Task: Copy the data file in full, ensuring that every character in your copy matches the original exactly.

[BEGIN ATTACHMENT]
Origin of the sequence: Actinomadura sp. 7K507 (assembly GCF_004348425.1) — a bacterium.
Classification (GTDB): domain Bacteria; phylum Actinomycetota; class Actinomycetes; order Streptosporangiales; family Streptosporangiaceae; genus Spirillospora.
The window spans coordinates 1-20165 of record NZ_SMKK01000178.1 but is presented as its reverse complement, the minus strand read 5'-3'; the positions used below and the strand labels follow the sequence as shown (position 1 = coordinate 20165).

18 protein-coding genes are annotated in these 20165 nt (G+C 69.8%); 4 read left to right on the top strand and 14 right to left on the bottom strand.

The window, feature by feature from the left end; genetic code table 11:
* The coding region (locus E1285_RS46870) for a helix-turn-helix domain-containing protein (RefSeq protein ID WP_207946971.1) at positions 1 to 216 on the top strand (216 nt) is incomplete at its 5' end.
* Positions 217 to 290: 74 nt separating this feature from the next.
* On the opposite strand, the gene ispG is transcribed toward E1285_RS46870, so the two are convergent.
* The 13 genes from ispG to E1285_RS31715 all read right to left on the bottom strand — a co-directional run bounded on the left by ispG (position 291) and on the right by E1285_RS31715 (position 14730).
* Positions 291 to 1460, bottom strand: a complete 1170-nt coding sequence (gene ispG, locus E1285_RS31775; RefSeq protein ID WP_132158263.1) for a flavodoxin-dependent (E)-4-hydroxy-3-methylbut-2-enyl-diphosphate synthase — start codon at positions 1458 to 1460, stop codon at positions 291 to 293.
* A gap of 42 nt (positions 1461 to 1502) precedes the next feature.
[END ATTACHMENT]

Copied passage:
Origin of the sequence: Actinomadura sp. 7K507 (assembly GCF_004348425.1) — a bacterium.
Classification (GTDB): domain Bacteria; phylum Actinomycetota; class Actinomycetes; order Streptosporangiales; family Streptosporangiaceae; genus Spirillospora.
The window spans coordinates 1-20165 of record NZ_SMKK01000178.1 but is presented as its reverse complement, the minus strand read 5'-3'; the positions used below and the strand labels follow the sequence as shown (position 1 = coordinate 20165).

18 protein-coding genes are annotated in these 20165 nt (G+C 69.8%); 4 read left to right on the top strand and 14 right to left on the bottom strand.

The window, feature by feature from the left end; genetic code table 11:
* The coding region (locus E1285_RS46870) for a helix-turn-helix domain-containing protein (RefSeq protein ID WP_207946971.1) at positions 1 to 216 on the top strand (216 nt) is incomplete at its 5' end.
* Positions 217 to 290: 74 nt separating this feature from the next.
* On the opposite strand, the gene ispG is transcribed toward E1285_RS46870, so the two are convergent.
* The 13 genes from ispG to E1285_RS31715 all read right to left on the bottom strand — a co-directional run bounded on the left by ispG (position 291) and on the right by E1285_RS31715 (position 14730).
* Positions 291 to 1460, bottom strand: a complete 1170-nt coding sequence (gene ispG, locus E1285_RS31775; RefSeq protein ID WP_132158263.1) for a flavodoxin-dependent (E)-4-hydroxy-3-methylbut-2-enyl-diphosphate synthase — start codon at positions 1458 to 1460, stop codon at positions 291 to 293.
* A gap of 42 nt (positions 1461 to 1502) precedes the next feature.